When summer break arrives, you can finally take a deep breath and relax. You can even go on the trip you’ve been thinking about all school year! However, teaching art is a lifestyle, and you can’t turn it off completely just because you’re on vacation. Even when you try to shut it all out, you find yourself doing silly things related to your job. You may think about your students, collect freebies for your classroom, or save trash to transform into artmaking treasures. Even though family and friends may roll their eyes at your antics, we know the unique way we view the world (even while traveling!) makes us stronger artists and art teachers.
Keep reading to see if any of the funny things you do on vacation made the list below!
1. Judge hotel decor.
Anyone who works in an artistic field has probably walked into a hotel and judged the decor. The design of a space is a vital part of how guests feel. Unfortunately, sometimes the design of a hotel or restaurant misses the mark. Sometimes it’s so off, you want to give the designer a lesson on color theory. Don’t they know diagonal lines create an unsettling feeling? Aren’t they aware it would be much more relaxing if they used cooler colors? Let’s not even get started on the clunky furniture or the disconcerting carpet pattern!
2. Lug home buckets of seashells.
The beach is a top destination in the summer and there’s beauty in natural elements, especially seashells! Their plentiful nature makes it easy to grab some for every single student you have. You may get a workout dragging the buckets back to your car or the shells may make your suitcase too heavy for the return trip home. Either way, it’s worth it! The shells can make beautiful jewelry or still-life additions. Or, they can serve as little gifts to let your students know you were thinking of them on your trip.
3. Arrange gift shop decor by ROYGBIV.
If it’s not in rainbow order, it just doesn’t feel right! Art teachers take it upon themselves to fix color chaos at every opportunity, even on vacation. You quickly rearrange the colorful arrays of mugs and keychains at the gift shops, museums, and airport shops to reflect the correct color order. You feel good because you corrected a color crime and helped the store become more visually appealing.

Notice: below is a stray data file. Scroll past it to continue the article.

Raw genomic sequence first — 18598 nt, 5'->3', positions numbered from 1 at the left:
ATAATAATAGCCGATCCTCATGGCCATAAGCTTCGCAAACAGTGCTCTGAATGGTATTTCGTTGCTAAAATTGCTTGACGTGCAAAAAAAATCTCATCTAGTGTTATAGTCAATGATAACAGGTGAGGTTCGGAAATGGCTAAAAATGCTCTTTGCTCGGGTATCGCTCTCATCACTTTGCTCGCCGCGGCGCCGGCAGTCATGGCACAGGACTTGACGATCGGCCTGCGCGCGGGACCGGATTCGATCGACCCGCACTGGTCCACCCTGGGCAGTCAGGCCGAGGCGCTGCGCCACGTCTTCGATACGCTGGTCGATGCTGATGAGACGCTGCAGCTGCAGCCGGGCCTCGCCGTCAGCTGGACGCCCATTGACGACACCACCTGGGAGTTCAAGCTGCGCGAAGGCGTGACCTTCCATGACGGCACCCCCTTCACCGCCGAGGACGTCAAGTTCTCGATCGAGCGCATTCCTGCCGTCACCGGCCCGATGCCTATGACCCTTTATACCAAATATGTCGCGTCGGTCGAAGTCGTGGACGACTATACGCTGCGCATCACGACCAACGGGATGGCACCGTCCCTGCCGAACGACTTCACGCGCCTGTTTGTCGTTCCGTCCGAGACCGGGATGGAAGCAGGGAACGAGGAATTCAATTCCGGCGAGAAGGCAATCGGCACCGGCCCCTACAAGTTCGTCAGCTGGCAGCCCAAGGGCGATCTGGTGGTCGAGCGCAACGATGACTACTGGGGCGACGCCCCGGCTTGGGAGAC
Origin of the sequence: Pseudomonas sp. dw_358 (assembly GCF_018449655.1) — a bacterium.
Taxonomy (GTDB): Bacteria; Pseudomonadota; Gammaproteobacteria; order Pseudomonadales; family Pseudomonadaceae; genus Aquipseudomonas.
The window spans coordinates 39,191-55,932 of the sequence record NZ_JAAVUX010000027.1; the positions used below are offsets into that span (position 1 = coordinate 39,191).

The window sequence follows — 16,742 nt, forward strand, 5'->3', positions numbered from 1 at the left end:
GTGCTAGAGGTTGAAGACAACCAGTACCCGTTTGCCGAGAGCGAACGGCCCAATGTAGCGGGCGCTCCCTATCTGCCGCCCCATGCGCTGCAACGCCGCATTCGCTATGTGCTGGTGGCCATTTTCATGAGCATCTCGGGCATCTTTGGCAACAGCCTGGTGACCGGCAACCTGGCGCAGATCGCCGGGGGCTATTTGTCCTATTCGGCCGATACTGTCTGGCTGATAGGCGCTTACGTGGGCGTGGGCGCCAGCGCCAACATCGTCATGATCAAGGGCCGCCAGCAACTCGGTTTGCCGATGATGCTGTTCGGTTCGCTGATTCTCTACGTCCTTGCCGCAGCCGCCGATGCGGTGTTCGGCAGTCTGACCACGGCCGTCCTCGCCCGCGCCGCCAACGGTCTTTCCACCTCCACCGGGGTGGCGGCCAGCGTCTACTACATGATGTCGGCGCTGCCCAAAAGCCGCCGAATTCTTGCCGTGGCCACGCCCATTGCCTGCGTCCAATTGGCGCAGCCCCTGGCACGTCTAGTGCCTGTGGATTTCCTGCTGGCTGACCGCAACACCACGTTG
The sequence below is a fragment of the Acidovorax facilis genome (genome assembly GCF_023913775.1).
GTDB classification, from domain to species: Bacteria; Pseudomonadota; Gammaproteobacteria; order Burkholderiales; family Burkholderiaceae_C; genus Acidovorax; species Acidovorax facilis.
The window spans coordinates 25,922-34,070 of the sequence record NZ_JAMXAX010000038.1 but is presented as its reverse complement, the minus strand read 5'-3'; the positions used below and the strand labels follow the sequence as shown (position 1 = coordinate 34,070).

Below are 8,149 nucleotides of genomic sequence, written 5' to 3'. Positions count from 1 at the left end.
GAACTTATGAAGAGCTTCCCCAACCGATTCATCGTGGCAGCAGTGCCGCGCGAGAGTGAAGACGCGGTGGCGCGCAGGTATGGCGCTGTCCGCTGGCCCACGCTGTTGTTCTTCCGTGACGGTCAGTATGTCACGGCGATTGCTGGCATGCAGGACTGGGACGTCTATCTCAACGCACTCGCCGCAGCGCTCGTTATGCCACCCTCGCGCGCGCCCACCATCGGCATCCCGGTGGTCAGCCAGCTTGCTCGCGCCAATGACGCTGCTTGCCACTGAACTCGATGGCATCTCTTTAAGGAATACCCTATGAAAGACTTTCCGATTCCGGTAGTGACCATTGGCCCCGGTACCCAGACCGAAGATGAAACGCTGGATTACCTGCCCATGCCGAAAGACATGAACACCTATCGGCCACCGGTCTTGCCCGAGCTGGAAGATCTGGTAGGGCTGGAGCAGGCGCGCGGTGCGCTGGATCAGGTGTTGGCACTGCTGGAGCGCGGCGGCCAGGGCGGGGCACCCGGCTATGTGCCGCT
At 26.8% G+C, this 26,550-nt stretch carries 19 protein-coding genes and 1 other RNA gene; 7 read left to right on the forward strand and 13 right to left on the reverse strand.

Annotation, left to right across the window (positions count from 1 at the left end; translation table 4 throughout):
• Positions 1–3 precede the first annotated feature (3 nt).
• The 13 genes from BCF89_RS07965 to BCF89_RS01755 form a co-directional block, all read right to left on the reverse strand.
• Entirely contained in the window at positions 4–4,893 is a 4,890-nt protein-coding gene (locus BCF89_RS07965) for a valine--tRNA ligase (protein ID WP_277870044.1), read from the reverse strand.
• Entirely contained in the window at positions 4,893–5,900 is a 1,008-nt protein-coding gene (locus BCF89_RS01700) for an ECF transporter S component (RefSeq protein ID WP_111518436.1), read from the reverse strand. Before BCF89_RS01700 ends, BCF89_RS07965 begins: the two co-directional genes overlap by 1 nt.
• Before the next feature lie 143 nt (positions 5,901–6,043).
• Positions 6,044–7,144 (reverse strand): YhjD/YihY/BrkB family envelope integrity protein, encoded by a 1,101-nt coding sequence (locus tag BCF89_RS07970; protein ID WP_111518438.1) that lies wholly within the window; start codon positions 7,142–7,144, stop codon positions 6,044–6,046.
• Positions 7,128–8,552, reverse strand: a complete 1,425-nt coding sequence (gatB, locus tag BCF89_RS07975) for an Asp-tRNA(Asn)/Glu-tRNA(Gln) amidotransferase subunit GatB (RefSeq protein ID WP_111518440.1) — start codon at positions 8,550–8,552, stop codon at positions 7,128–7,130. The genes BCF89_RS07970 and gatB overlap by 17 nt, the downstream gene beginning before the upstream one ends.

4. Draw on napkins.
Eating new foods at local restaurants is a perk of traveling. If you get the urge to create while you’re waiting for your food, your napkin may transition from a cleanup tool to a work of art. If you don’t have a pen handy, origami is the next go-to! If you finish transforming your napkin into an art piece, you can always steal your family members’ or friends’ napkins. Napkins are a must-have to an art teacher on vacation!
5. Take armfuls of free brochures, maps, and menus.
If you save magazines for collages, the free brochures, maps, and menus you find on vacation certainly need to come home with you too! They have such glossy images of landmarks and local events, making them perfect for student collages. They’re meant for visitors to take and you’re going to use them for educational purposes, so you don’t feel bad about throwing a few extra into your bag. You may even ask your travel companions to take some for you too.